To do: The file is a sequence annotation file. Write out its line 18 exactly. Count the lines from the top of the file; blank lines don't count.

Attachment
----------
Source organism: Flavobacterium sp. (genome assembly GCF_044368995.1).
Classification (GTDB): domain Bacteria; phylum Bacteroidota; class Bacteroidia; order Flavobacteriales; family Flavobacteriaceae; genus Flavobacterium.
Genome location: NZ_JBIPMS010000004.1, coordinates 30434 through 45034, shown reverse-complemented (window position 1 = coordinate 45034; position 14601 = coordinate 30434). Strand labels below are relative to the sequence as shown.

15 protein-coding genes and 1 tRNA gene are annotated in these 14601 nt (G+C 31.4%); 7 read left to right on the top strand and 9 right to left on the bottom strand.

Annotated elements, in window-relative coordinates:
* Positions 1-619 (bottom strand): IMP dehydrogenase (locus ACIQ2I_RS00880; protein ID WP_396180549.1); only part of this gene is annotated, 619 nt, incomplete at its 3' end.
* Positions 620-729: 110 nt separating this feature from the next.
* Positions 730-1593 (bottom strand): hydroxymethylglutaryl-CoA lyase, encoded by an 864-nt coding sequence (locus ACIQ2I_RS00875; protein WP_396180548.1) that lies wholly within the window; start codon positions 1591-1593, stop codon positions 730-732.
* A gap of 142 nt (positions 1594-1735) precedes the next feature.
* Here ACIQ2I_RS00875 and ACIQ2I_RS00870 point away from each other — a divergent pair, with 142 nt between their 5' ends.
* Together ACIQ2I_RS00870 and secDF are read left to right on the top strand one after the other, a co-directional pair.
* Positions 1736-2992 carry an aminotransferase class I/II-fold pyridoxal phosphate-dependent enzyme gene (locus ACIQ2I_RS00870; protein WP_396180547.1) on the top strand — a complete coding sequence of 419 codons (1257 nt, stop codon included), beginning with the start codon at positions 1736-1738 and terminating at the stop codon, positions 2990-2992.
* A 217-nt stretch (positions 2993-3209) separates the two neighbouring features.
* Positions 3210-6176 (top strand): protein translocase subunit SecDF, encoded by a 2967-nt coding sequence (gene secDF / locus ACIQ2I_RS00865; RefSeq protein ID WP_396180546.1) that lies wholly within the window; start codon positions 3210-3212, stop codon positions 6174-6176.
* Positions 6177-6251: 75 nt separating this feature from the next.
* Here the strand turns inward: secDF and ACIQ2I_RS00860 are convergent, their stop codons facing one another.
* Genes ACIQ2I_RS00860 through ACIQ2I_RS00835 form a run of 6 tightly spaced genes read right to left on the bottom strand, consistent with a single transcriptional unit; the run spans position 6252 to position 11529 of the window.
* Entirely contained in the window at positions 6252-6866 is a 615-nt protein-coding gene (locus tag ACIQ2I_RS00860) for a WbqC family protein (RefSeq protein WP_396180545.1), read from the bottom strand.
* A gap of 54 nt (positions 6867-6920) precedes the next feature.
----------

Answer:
* Entirely contained in the window at positions 6252-6866 is a 615-nt protein-coding gene (locus tag ACIQ2I_RS00860) for a WbqC family protein (RefSeq protein WP_396180545.1), read from the bottom strand.